Downplaying the Pope’s Upcoming Encyclical on the Environment

Downplaying the Pope’s Upcoming Encyclical on the Environment January 5, 2015

800px-ShipTracks_MODIS_2005may11With Pope Francis soon to release an encyclical on our responsibility for the environment–a document that will likely address climate change–Robert P. George wants  to make sure we all know exactly where to find the line between faithful disagreement and unfaithful dissent. At First Things, he writes:

The Pope has no special knowledge, insight, or teaching authority pertaining to matters of empirical fact of the sort investigated by, for example, physicists and biologists, nor do popes claim such knowledge, insight, or wisdom.

Strictly-speaking, this is correct, but, of course, empirical facts play into papal moral teaching all the time. The pope doesn’t need special insight into biology in order to condemn murder, but obviously the definition of murder presupposes biological facts. George continues with a real doozy of a claim:

Pope Francis does not know whether, or to what extent, the climate changes (in various directions) of the past several decades are anthropogenic—and God is not going to tell him.

According to George, Pope Francis, like the rest of us, has to trust the fallible analysis of the specialists who study climate science. Well, yeah, but so what? If anthropogenic climate change were a controversial idea among climate scientists, and not the overwhelmingly consensus view, then perhaps George would have cause to say the pope doesn’t know whether human behavior is causing climate change. But in the real world, you don’t need absolute certainty or the total absence of dissent among scientists to justify the claim of scientific knowledge or decisive action based on that knowledge. I dare say George wouldn’t want to invite skepticism about the biological classification of the human zygote or the Church’s basic scientific assumptions about human sexuality!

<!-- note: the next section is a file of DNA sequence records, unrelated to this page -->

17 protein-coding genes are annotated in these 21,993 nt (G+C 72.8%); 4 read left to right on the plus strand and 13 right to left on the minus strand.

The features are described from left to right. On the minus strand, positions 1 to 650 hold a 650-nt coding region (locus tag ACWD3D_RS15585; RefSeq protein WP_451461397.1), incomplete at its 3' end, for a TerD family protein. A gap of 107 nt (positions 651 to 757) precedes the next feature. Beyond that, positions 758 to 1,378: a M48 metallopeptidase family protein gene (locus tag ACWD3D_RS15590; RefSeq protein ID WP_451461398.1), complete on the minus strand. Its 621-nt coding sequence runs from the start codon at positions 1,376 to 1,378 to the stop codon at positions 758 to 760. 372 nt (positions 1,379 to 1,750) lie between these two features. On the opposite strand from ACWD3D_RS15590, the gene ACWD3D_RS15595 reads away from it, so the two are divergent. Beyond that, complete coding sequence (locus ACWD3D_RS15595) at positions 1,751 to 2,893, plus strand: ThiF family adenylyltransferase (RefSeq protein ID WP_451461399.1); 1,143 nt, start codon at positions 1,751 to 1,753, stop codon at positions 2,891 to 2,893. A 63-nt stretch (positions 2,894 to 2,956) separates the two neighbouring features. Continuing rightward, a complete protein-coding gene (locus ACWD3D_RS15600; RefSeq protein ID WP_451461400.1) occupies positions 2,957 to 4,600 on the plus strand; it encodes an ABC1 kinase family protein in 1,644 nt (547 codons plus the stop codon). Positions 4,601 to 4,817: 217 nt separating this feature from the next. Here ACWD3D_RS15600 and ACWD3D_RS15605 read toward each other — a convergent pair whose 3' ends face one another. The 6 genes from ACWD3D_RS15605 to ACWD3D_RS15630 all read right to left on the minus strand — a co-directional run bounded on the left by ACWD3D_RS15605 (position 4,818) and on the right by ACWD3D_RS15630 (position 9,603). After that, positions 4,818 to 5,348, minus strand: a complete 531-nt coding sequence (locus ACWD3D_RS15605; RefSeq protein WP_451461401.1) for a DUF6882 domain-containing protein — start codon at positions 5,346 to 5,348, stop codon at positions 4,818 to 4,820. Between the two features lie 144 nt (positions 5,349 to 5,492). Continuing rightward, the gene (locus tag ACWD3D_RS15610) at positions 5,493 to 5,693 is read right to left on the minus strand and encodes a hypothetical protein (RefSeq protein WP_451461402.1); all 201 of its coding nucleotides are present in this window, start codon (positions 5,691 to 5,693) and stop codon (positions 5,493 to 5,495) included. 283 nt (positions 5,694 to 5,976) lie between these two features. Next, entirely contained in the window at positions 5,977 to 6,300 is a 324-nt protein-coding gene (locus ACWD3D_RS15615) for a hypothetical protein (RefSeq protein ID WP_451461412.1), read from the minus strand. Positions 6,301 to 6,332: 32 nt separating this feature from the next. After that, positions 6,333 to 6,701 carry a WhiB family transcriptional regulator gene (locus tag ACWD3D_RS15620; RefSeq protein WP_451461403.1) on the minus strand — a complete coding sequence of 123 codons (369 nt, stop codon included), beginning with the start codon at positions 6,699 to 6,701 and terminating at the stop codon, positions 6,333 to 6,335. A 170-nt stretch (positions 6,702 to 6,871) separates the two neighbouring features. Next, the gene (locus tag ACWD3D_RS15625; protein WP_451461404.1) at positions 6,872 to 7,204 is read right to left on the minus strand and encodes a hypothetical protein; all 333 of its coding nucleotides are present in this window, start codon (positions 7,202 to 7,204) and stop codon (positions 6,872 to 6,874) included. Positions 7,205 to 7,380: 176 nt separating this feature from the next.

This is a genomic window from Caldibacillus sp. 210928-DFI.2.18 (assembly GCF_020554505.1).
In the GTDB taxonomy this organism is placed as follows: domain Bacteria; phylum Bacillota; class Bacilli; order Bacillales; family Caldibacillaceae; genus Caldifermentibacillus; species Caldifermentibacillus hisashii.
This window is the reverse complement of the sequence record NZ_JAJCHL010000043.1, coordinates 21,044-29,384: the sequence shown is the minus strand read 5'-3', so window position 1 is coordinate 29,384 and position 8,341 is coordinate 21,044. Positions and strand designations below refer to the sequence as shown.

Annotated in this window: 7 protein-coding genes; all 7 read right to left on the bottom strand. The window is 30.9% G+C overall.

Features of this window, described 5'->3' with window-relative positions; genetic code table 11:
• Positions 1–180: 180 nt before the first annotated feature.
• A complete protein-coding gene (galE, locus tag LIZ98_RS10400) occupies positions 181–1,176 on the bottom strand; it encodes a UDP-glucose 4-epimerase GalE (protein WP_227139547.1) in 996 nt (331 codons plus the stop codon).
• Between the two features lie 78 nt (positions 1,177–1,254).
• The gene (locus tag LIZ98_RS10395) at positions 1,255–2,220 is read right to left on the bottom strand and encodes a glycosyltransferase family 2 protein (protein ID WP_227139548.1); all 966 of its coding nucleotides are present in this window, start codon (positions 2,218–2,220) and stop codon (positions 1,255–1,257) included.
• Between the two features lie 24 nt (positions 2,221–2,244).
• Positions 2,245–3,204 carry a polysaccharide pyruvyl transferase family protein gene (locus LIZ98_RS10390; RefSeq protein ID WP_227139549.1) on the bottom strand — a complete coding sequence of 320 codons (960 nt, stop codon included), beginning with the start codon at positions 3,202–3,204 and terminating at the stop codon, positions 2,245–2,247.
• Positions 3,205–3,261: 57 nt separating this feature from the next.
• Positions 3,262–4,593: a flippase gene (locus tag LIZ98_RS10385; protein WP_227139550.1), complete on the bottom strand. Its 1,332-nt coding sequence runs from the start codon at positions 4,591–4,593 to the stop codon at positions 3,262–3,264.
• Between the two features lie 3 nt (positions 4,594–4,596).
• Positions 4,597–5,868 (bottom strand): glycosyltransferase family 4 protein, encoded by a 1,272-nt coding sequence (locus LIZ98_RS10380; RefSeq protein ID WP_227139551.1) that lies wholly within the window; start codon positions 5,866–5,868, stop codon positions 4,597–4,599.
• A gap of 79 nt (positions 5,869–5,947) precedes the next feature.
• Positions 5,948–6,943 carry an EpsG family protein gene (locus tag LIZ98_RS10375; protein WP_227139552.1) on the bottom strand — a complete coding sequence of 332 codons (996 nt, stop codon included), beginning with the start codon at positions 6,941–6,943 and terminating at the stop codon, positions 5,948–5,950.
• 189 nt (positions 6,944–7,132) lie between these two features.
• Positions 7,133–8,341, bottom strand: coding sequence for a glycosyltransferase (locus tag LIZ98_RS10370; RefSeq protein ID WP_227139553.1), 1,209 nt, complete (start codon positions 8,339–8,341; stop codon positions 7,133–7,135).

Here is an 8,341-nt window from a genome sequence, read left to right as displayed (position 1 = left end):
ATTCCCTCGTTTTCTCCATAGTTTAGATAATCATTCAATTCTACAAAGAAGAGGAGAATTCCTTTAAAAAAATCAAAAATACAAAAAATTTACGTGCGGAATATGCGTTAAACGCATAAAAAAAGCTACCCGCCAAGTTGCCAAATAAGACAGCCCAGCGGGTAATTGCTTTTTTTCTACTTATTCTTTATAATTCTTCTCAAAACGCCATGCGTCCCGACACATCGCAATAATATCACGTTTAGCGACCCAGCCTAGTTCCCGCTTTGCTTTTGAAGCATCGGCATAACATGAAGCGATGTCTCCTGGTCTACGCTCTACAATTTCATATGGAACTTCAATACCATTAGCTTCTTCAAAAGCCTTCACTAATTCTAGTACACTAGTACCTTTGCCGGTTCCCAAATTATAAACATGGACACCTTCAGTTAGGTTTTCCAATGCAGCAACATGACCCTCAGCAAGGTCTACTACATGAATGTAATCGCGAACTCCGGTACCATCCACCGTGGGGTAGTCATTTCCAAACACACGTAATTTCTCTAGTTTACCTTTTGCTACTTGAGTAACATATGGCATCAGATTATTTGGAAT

George is right in so far as the denial of anthropogenic climate change isn’t heretical and wouldn’t be even if Pope Francis explicitly says it’s real; but he’s wrong to present the matter as an ongoing debate among believers and skeptics as if the case for each side has comparable strength. Climate change and its devastating consequences are demonstrable and of grave moral import–livelihoods are being ruined and lives are being lost. This isn’t a matter that calls for academic detachment.

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